After seeing people having some mixed or underwhelming results with Potato Starch (PS), I recommended people start experimenting with other prebiotic fibers like Larch Arabinogalactan (LAG) and Beta Glucans and other polysaccharides — and ideally some of those found in medicinal mushrooms like Turkey Tail, Reishi or chaga.

    However, this is where caution needed to be exercised. The feedback I got on those who tried LAG and medicinal mushrooms is that some found them to be too stimulating to the immune system. So, I believe there has been some merit in going very slowly so as not to cause an overwhelming blowback of endotoxins.

    I could be wrong, but I got the sense that some people were hesitant to try too many probiotics. I can't remember though. I believe Prescript Assist was popular, and AOR-Probiotic 3. Many people seemed to have their own favorites though. Not too many comments about probiotics though, if I recall.

    @Hip. I'd like @Vegas to clarify, but I believe most of his benefits are coming from small amounts of Larch Arabinogalactan (LAG). I know he used some PS as well, but the LAG seemed to be the key if I recall. I think he said

    @Gestalt was very adventurous, at one point trying 20g a day of LAG (early in the day) in addition to the 3-4tbsp of PS (taken 5 hrs before sleep). I don't even think I could tolerate that much LAG :) He had very good results if I recall, but he's had some regression due to an experimental stint with NAG/chitin (which we now know might apparently can feed candida).

    So... I think LAG is showing some promise. And truth be told, LAG is actually advertised to help CFS patients (one of the reasons I mentioned it in the first place). The makers of LAG claim that it increases NK cells and enhances the immune response while supporting the lymphatic system, and this was believed to be beneficial for ME/CFS patients. (Here's a little layman's cartoon explaining how LAG works, for those who are interested). The amazing thing is that you don't need that much. But, LAG is a bit complicated in that there are different kinds of LAG with different molecular weights offering different kinds of targets.

    I believe @Gestalt recommends a low molecular weight LAG (ResistAid or Thorne's Arabinex... they are the same thing) for dealing with immune issues. The larger molecular weight (FiberAid) LAG is supposedly a better LAG for general gut health. But if I recall, @Vegas is using FiberAid so whatever benefit appears to be found in both kinds of LAGs to some degree.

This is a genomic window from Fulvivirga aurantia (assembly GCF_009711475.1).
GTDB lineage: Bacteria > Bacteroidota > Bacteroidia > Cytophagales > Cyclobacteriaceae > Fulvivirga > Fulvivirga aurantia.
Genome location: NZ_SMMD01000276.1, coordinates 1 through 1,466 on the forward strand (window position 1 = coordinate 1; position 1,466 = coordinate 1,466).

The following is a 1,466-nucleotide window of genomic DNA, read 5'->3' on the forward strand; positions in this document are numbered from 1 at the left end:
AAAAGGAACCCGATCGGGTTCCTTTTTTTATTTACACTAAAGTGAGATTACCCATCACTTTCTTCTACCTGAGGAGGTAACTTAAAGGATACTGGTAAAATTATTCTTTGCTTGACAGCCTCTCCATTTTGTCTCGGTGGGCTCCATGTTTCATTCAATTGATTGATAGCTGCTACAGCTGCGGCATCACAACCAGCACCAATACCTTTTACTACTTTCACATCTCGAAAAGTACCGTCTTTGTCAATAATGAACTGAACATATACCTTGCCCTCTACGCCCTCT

I do recall @Gestalt saying he's tried a number of LAGs and preferred ResistAid for their quality (smells like fresh pine trees) and for its preservation of antioxidants. ResistAid is manufactured by Lonza, and they are just a supplier. If you want ResistAid, you need to find out which LAG products are supplied by ResistAid in your country. Thorne's Arrabinex is ResistAid, but it is $40 for 100g (a normal dose is 2g if I recall). NaturalDoctor ResistAid is the exact same product (again, it's also just ResistAid by Lonza), but sells for $20/100g and is only available in the US — though they seem to be out of stock at the moment. Lonza is a big Swiss company, from what I understand, so ResistAid products should be available worldwide.

    FiberAid sells for under $20 for 250g, but the normal dose is supposed to be 4g I believe (though, I think @Vegas uses much less than that).
     
    Last edited: Jun 18, 2014
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  5. ariel

    ariel

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    Thanks for your report Vegas. The lessening of raynauds also caught my eye as it is something I suffer from. Right now it isn't even that cold where I am, but several of my fingers are red and swollen with chilblains.

    Ripley I was wondering if you know where Eclectic Institute's Larix sits in the spectrum of immune / gut. I am assuming it is closer to the immune end, but not sure if there is a significant difference between it and the ResistAid/Thorne. ??

    It is a bit too early for me to report back as I've only been taking the potato starch off and on for about two weeks.
    But I have been running into some general mood issues such as irritation, feeling 'off' and more emotionally unstable. Also my face has been puffy - an indication my lymph is congested. I have only been taking about a teaspoon. I've just taken a break for the last few days and about to take a slightly increased dose later today to see what the reaction will be.